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“Eiffel Tower is not ivory: travel experiences”
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“Eiffel Tower is not ivory: travel experiences”

alvin ma paris pic

alvin maAlvin Ma, 23, a Commonwealth Correspondent from  Canada, was in Paris to take part in an academic conference, but he took the opportunity to look beyond the ‘ivory tower’ with observations about language and life in city of the Eiffel Tower.

“Oui, moi j’ai tombé, j’ai tombé la chemise.” Translated literally, this line from the chart-topping French song “Tomber la chemise” by Zebda means “Yes, for me, I took off the shirt.” This isn’t an inaccurate description of my academic conference presentation at the 2015 World Congress of Sociology of Sport, as I literally unbuttoned my dress shirt midway through my speech to reveal the same Portuguese t-shirt I wore to a restaurant during my study on multiculturalism and sport in Toronto. Held in Paris, this conference featured hundreds of presentations from scholars around the world.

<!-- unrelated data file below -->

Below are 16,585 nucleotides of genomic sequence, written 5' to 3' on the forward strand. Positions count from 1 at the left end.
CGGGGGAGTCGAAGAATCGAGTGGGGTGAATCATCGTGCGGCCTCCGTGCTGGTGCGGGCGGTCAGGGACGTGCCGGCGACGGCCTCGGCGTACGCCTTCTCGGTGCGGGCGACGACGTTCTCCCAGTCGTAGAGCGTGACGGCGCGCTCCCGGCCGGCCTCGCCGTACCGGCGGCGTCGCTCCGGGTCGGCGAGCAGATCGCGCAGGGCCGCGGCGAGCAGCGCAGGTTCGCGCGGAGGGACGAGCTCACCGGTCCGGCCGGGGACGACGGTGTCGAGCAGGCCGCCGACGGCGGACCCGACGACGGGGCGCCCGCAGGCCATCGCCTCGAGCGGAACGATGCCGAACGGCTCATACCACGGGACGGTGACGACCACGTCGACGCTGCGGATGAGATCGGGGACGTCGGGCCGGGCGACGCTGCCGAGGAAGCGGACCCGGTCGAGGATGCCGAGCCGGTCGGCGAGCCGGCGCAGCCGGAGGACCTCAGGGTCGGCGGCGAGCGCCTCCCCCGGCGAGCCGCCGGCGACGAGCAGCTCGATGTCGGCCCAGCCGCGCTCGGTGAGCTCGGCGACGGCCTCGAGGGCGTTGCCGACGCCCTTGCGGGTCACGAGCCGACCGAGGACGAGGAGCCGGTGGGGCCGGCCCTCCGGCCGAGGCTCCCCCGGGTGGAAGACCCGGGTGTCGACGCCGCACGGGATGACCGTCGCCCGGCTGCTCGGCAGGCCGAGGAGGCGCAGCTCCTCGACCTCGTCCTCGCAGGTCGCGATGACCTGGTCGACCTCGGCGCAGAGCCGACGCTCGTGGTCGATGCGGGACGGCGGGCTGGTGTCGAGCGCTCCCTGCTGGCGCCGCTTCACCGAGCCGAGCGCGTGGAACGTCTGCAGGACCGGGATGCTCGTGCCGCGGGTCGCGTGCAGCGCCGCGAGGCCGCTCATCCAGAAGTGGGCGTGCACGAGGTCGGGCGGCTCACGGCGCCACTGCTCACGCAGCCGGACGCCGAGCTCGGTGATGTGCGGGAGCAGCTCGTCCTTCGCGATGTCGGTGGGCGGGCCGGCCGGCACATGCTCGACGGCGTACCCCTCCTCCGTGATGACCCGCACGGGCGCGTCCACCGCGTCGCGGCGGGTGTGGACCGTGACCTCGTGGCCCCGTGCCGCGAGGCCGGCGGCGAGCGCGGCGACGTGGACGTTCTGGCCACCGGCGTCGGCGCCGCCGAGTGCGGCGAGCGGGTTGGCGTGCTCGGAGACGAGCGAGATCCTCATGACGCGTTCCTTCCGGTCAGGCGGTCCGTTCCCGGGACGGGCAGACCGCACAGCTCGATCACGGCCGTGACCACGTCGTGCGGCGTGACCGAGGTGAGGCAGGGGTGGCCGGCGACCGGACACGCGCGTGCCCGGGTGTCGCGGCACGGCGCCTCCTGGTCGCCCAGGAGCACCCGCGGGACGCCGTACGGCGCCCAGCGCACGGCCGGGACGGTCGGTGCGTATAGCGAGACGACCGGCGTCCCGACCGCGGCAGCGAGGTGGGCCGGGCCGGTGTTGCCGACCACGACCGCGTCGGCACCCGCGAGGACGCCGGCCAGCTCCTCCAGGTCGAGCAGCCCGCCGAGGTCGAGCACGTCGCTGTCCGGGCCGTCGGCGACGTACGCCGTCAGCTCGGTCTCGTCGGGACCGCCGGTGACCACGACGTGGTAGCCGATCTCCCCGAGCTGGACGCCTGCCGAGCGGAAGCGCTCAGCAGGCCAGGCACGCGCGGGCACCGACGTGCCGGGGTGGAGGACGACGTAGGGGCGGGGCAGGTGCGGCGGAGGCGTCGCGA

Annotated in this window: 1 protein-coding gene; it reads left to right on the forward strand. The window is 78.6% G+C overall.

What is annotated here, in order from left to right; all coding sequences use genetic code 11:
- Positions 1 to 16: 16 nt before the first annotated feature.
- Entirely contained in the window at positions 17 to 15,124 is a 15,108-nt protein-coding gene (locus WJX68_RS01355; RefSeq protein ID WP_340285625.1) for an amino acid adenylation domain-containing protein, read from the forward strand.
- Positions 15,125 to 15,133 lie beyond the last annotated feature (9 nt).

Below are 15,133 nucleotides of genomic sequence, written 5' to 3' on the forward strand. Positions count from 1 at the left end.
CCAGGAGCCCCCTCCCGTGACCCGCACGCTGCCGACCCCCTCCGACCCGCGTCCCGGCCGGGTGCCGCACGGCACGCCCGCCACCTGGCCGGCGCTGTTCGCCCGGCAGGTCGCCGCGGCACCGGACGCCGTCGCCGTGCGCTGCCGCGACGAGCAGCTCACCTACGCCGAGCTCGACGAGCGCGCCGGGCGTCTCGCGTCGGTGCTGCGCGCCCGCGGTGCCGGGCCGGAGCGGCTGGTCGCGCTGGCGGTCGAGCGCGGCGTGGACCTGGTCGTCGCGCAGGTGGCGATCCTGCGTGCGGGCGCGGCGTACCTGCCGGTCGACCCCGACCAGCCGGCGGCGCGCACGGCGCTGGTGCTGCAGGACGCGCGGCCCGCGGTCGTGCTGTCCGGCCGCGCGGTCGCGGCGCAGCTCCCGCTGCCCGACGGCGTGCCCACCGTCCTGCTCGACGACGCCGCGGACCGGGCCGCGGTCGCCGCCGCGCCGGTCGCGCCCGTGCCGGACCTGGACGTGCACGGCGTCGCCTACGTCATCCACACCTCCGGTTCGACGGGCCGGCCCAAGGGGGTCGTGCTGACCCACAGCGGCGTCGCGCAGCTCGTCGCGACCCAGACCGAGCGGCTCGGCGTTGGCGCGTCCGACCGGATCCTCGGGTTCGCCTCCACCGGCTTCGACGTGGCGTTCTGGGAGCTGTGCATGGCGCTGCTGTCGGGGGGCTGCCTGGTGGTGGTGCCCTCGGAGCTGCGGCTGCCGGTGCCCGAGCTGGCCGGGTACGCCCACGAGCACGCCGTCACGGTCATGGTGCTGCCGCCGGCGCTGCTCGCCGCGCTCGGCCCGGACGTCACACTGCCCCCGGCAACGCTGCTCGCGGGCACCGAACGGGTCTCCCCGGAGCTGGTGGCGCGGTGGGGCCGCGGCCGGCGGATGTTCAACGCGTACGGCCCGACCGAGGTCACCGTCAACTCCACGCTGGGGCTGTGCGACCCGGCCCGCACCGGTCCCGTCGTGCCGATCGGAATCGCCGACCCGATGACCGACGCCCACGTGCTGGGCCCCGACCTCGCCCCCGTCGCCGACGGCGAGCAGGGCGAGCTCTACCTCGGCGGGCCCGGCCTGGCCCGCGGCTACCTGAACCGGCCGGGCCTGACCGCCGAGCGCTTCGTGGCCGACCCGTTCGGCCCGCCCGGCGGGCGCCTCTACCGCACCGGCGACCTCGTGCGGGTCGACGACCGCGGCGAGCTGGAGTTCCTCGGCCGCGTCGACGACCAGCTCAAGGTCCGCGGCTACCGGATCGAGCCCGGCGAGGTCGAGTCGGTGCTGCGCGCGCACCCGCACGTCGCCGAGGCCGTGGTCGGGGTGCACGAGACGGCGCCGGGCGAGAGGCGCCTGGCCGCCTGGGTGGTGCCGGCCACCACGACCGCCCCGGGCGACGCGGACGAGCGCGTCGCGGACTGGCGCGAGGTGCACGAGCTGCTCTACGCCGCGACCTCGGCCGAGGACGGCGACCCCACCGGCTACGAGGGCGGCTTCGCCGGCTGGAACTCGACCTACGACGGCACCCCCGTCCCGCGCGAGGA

When I travel, I believe it’s my responsibility to share distinct experiences to further understanding beyond what is published in popular travel guides. I am privileged to have stable financial means and a Canadian passport that smoothly allowed me to experience 26 aircraft take-offs in the past three years.  To restate what I wrote about my trip to China, I strongly believe that governments around the world should divert funding from weapons and ammunition into cultural exchange programs, so that more people can have the opportunity to explore and learn rather than merely speculate based on second-hand accounts of other places.